Think big on space travel, but think twice about tax dollars for SpaceX rocket

Think big on space travel, but think twice about tax dollars for SpaceX rocket
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President Donald J. Trump has signed Space Policy Directive 1, redirecting NASA and America’s space program to a new mission of exploration and discovery. The mission will start with a return trip by American astronauts to the moon — the first stop on the way to Mars.

With America still plagued by runaway federal spending, deficits and debt, this is not the best time for the federal government to be planning new missions to the stars. But with NASA’s annual budget of $18.4 billion, about one-half of 1 percent of federal spending, America’s space program is not the center of the budget problem.

Nor is NASA’s spending slated for a major boost. That is because Trump’s mission has the right focus on public-private partnerships, fostering private commercial alternatives to NASA, which can ultimately privatize the whole agency. With this focus, spending for Trump’s mission is a small burden for the international leadership, research and development and national defense implications it involves.


Trump’s vision on this issue is better for America than President Barack ObamaBarack Hussein ObamaObama: Fox News viewers 'perceive a different reality' than other Americans Police investigating death of TV anchor who uncovered Clinton tarmac meeting as suicide Ending the same-sex marriage wars MORE’s stand-down and withdrawal, under which America is paying Russia for U.S. space launches, including commercial and national-defense satellites. President TrumpDonald TrumpDOJ asks Supreme Court to revive Boston Marathon bomber death sentence, in break with Biden vow Biden looking to build momentum for Putin meeting DOJ tells media execs that reporters were not targets of investigations MORE is phasing out that policy.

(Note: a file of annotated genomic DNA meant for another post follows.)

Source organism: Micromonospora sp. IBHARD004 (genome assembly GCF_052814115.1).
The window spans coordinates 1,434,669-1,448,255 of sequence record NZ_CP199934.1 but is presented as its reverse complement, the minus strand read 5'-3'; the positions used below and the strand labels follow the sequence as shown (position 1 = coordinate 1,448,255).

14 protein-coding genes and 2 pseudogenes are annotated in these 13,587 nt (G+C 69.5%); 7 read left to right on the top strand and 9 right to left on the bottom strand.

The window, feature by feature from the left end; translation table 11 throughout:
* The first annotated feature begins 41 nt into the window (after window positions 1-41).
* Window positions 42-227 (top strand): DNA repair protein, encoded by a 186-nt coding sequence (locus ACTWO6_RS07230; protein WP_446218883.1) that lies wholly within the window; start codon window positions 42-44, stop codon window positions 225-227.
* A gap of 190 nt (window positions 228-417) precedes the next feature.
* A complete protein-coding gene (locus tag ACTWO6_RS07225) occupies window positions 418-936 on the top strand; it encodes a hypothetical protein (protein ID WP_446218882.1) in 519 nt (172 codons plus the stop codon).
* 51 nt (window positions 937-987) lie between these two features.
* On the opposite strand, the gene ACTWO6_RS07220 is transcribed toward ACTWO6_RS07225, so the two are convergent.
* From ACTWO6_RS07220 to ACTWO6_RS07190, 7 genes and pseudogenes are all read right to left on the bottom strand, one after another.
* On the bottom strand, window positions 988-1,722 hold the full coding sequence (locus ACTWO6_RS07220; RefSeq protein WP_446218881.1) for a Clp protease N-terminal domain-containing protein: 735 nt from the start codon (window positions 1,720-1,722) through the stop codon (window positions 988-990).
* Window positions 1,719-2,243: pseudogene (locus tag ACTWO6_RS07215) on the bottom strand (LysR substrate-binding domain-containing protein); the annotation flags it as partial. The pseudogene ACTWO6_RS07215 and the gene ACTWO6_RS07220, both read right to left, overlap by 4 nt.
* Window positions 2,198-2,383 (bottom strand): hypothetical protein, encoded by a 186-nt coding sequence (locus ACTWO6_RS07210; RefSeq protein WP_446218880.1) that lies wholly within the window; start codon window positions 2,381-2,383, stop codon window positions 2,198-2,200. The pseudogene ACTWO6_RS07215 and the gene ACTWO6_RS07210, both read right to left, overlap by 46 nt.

However, if President Trump wants to lead America back to the moon again for the first time in nearly 50 years, he must do so in the most fiscally responsible way possible.

SpaceX, a private-investor venture, has been developing the new "Falcon Heavy" rocket, which was explicitly designed for long-term, deep-space missions such as trips to the moon and repeat flights to Mars. The rocket looks great on paper, but there are some problems that the Trump administration should consider before devoting taxpayer funds to its growth.


Even visionary SpaceX CEO Elon Musk cautions publicly that there is a “real good chance that vehicle does not make it to orbit.” In 2018, SpaceX is planning to commence a Falcon Heavy technology mission with a full, live crew and two space tourists riding the company’s Dragon 2 spacecraft into the first lunar orbit in half a century.

That’s tight scheduling if Musk has doubts about the Falcon Heavy getting off the ground. SpaceX publicly plans for the Falcon Heavy to debut in weeks, but it has been delayed multiple times from the original promised debuts in 2013-2017.

Indeed, SpaceX is already distracted from completing the Falcon Heavy, with development starting on another new venture called the BFR. Scheduled for a 2022 launch date, the BFR is supposed to be capable of the repeated, heavy trips necessary to plant a colony on Mars. Musk is saying the BFR will make the Falcon Heavy obsolete.

SpaceX took much of 2015 and 2016 just learning how to successfully land its Falcon 9 rocket. This is why Trump’s NASA should be careful about contractual financial support for the Falcon Heavy. The government may not gain anything from financing this rocket’s trial-and-error period if the company plans to replace it soon.

This is not to say that the Falcon Heavy should not be utilized. In some cases, perhaps it should. That’s why federal appropriators need to gain a better understanding of what is feasible on SpaceX’s end and what the company’s long-term goals are for the rocket.

President Trump believes his administration’s space policy will make “America think BIG once again.” Thinking big means granting contracts to the most practical, fiscally responsible innovators, not simply handing them to those who present the biggest, boldest ideas.

I hope the White House is up for the task.

Peter Ferrara served in the White House Office of Policy Development under President Ronald Reagan and as associate deputy attorney general under President George H.W. Bush. He is a senior fellow at the Heartland Institute, a conservative-libertarian public policy think tank, a senior policy adviser to the National Tax Limitation Foundation, and principal and general counsel to the Raddington Group, an international economics consulting firm.